We could also choose whether the hosted VMs had use of network/local-to-the-VM or device disk drives, printers, smart cards or other USB devices. We could also limit color depth, which can have a dramatic effect in terms of low speed or high latency connections for performance. You get one monitor device; VMware allows two.
The end-user side of VDI allowed for clear images of Windows 7 and our test product, Office 2010. We were able to obtain Citrix Receiver for iOS, Android, Mac/Linux/Windows, and even our Blackberry/RIM Playbook2. Citrix Receiver seems to play everywhere. Connections we tested from our lab to our network operations center over broadband were easy to effect, and had uniformly high quality. One device, the Playbook 2, went slowly, but we suspect this could be a function of the lack of power in the Playbook 2, as other devices worked well.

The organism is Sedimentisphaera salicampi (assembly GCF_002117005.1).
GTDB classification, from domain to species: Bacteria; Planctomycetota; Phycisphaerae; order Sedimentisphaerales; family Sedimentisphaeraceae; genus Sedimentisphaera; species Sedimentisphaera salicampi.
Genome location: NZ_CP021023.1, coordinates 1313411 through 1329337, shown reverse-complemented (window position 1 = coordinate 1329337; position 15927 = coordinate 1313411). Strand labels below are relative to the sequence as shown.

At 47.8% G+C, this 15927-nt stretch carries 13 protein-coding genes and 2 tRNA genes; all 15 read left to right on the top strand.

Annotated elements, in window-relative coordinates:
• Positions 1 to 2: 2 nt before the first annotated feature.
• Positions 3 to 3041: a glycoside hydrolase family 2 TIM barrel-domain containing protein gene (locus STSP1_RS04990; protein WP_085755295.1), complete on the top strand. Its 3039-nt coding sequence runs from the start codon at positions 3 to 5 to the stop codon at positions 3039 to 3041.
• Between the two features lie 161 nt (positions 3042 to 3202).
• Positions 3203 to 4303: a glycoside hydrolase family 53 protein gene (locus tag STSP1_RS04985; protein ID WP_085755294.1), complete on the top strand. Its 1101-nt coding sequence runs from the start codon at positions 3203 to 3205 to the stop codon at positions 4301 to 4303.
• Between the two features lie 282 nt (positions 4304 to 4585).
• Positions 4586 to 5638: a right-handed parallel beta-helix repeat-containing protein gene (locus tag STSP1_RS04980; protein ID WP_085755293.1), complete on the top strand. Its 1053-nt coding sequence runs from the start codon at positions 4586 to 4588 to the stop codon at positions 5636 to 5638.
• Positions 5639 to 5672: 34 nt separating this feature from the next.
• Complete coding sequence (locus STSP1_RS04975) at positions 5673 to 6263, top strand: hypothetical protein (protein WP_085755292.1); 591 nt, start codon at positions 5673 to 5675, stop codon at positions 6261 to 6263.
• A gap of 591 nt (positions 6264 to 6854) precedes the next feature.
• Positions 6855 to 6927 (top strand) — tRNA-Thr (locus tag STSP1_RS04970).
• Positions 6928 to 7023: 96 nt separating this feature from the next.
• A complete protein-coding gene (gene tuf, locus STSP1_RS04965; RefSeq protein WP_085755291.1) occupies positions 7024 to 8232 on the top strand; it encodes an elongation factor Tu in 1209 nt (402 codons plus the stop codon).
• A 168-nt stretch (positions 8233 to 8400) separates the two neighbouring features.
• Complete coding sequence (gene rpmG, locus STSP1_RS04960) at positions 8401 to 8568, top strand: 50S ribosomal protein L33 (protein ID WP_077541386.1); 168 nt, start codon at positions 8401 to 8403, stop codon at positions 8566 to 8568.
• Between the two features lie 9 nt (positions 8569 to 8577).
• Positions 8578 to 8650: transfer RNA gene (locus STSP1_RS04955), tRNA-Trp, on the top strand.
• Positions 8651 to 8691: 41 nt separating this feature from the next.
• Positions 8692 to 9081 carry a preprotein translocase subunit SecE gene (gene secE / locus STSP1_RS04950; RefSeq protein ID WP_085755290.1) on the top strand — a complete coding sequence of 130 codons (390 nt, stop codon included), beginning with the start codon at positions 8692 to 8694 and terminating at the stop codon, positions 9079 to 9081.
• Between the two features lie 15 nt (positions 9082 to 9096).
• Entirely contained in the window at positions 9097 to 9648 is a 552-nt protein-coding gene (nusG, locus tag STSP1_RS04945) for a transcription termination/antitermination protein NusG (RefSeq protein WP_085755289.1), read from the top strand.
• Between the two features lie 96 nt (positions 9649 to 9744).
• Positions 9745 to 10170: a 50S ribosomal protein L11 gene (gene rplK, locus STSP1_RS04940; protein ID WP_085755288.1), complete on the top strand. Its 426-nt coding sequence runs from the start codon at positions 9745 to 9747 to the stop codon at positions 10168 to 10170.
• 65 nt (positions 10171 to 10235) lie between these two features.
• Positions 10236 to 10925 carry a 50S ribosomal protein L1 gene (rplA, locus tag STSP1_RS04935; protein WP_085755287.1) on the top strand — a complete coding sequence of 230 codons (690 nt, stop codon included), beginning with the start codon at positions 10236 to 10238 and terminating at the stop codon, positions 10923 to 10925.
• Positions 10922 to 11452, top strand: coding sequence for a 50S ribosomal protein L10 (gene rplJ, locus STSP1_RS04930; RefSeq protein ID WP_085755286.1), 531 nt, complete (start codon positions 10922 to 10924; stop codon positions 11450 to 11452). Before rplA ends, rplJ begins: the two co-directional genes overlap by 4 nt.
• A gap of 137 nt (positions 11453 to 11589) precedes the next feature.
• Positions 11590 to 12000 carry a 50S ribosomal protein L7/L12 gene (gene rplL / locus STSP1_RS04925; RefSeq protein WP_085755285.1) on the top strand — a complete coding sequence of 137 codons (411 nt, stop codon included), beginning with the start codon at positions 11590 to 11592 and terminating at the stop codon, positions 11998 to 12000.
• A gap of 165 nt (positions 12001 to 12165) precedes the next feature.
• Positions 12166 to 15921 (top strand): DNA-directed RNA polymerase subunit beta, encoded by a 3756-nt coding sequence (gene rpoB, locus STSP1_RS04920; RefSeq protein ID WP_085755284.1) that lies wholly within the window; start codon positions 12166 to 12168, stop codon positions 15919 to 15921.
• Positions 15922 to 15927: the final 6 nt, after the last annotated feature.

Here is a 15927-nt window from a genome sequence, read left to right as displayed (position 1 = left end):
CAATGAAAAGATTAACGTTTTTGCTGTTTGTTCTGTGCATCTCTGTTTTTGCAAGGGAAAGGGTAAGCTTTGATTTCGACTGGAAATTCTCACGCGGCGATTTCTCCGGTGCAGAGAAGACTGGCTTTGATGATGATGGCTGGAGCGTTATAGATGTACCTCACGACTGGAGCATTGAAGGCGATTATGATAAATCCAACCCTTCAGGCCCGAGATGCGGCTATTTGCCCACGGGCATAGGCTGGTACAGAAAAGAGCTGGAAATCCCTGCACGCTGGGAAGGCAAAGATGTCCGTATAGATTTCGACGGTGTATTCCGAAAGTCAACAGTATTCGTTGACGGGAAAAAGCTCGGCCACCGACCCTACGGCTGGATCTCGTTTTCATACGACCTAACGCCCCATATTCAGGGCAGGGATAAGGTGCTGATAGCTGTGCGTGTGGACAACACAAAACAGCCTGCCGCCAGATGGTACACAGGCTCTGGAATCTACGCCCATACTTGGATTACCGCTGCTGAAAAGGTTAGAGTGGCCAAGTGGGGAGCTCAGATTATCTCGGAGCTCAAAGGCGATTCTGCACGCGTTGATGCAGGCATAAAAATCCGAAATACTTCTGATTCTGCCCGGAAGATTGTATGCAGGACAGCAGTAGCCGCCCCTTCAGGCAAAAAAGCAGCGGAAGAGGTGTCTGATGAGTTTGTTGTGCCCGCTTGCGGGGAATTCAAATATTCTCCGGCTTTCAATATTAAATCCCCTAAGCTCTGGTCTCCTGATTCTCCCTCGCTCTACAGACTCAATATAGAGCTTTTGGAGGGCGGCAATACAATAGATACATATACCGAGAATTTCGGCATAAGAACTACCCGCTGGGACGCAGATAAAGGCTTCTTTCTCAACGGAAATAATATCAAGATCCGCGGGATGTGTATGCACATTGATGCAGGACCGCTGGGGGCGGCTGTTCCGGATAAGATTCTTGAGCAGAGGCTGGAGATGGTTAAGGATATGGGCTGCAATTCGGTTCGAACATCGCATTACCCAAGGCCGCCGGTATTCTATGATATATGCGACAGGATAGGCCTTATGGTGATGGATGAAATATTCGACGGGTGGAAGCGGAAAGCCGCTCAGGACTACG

As Citrix VDI-in-a-Box works over a number of hypervisor family platforms, and either with its own user database or Active Directory, security concerns are largely outside of the scope of the product, and must be "buttoned down" prior to installation. As most organizations already (hopefully) use best practices, chances for misuse are somewhat limited. This contrasts with VMware's Horizon View model, which uses and dramatically enforces certificate-based security, and we feel a stronger security regimen for Active Directory infrastructure.
VMware Horizon View 5.2